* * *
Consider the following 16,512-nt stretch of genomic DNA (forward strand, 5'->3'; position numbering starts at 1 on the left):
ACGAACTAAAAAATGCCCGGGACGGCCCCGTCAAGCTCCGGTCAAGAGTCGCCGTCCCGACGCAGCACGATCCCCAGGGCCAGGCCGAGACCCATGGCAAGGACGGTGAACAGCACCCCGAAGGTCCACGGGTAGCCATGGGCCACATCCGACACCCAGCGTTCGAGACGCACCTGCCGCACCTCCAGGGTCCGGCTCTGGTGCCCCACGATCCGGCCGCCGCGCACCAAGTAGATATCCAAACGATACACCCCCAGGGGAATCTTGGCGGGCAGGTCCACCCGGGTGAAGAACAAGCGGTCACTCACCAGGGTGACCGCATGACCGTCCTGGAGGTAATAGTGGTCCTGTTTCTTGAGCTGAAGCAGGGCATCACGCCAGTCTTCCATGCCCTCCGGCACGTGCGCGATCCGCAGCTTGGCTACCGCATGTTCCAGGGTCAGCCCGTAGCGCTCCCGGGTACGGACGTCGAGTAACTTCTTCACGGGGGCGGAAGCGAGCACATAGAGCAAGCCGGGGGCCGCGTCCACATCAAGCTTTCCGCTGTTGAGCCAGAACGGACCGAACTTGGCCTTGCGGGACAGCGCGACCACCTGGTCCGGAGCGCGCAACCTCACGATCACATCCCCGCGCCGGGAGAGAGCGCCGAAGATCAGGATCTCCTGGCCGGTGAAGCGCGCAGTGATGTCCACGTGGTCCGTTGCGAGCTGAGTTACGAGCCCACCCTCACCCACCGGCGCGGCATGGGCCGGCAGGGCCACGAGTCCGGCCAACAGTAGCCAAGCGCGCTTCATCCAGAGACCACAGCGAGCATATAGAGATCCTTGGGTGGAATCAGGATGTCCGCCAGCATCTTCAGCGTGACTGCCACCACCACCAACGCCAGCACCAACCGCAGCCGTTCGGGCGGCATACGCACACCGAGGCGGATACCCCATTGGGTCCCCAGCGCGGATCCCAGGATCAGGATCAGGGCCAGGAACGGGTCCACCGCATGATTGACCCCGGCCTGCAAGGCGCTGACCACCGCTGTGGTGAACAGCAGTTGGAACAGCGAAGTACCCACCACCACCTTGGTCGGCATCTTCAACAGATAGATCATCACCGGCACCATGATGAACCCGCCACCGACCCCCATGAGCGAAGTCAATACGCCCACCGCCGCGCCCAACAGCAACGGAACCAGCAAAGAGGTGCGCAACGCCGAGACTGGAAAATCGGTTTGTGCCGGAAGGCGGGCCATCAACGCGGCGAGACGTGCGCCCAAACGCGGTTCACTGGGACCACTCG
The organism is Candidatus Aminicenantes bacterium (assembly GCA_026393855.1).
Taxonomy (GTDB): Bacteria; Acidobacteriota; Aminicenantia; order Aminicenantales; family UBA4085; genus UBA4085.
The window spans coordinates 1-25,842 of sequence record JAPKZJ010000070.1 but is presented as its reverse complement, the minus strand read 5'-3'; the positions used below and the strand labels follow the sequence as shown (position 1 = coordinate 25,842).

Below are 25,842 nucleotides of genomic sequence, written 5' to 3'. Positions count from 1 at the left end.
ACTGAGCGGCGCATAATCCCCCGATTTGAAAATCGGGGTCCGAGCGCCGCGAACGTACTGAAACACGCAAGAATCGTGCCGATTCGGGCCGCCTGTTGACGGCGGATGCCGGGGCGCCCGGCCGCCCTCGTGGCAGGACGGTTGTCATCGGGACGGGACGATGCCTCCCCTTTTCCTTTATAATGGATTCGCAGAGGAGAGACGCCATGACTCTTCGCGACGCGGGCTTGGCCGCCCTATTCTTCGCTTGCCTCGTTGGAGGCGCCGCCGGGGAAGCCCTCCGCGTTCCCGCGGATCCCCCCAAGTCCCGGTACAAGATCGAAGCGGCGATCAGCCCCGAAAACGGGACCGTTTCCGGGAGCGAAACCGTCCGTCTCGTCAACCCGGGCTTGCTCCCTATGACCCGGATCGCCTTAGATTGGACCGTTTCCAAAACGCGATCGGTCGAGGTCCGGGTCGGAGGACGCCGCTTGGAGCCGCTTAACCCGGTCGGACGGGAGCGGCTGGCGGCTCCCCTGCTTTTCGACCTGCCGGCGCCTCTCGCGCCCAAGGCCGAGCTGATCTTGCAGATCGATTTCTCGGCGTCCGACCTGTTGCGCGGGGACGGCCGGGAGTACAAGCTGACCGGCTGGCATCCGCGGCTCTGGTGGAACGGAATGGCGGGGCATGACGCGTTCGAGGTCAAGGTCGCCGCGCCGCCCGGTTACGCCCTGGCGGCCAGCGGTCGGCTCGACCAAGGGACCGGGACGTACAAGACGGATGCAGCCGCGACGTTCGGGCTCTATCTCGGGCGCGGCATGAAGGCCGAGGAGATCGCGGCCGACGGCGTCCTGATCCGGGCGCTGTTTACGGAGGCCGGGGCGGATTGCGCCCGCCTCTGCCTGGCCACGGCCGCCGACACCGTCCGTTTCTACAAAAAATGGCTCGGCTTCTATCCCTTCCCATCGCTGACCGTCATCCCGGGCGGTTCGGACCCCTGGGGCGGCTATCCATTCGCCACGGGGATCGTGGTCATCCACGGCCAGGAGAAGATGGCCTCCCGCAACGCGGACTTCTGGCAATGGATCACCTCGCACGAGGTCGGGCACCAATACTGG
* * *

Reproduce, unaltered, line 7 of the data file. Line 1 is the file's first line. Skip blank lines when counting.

ACTGAGCGGCGCATAATCCCCCGATTTGAAAATCGGGGTCCGAGCGCCGCGAACGTACTGAAACACGCAAGAATCGTGCCGATTCGGGCCGCCTGTTGACGGCGGATGCCGGGGCGCCCGGCCGCCCTCGTGGCAGGACGGTTGTCATCGGGACGGGACGATGCCTCCCCTTTTCCTTTATAATGGATTCGCAGAGGAGAGACGCCATGACTCTTCGCGACGCGGGCTTGGCCGCCCTATTCTTCGCTTGCCTCGTTGGAGGCGCCGCCGGGGAAGCCCTCCGCGTTCCCGCGGATCCCCCCAAGTCCCGGTACAAGATCGAAGCGGCGATCAGCCCCGAAAACGGGACCGTTTCCGGGAGCGAAACCGTCCGTCTCGTCAACCCGGGCTTGCTCCCTATGACCCGGATCGCCTTAGATTGGACCGTTTCCAAAACGCGATCGGTCGAGGTCCGGGTCGGAGGACGCCGCTTGGAGCCGCTTAACCCGGTCGGACGGGAGCGGCTGGCGGCTCCCCTGCTTTTCGACCTGCCGGCGCCTCTCGCGCCCAAGGCCGAGCTGATCTTGCAGATCGATTTCTCGGCGTCCGACCTGTTGCGCGGGGACGGCCGGGAGTACAAGCTGACCGGCTGGCATCCGCGGCTCTGGTGGAACGGAATGGCGGGGCATGACGCGTTCGAGGTCAAGGTCGCCGCGCCGCCCGGTTACGCCCTGGCGGCCAGCGGTCGGCTCGACCAAGGGACCGGGACGTACAAGACGGATGCAGCCGCGACGTTCGGGCTCTATCTCGGGCGCGGCATGAAGGCCGAGGAGATCGCGGCCGACGGCGTCCTGATCCGGGCGCTGTTTACGGAGGCCGGGGCGGATTGCGCCCGCCTCTGCCTGGCCACGGCCGCCGACACCGTCCGTTTCTACAAAAAATGGCTCGGCTTCTATCCCTTCCCATCGCTGACCGTCATCCCGGGCGGTTCGGACCCCTGGGGCGGCTATCCATTCGCCACGGGGATCGTGGTCATCCACGGCCAGGAGAAGATGGCCTCCCGCAACGCGGACTTCTGGCAATGGATCACCTCGCACGAGGTCGGGCACCAATACTGG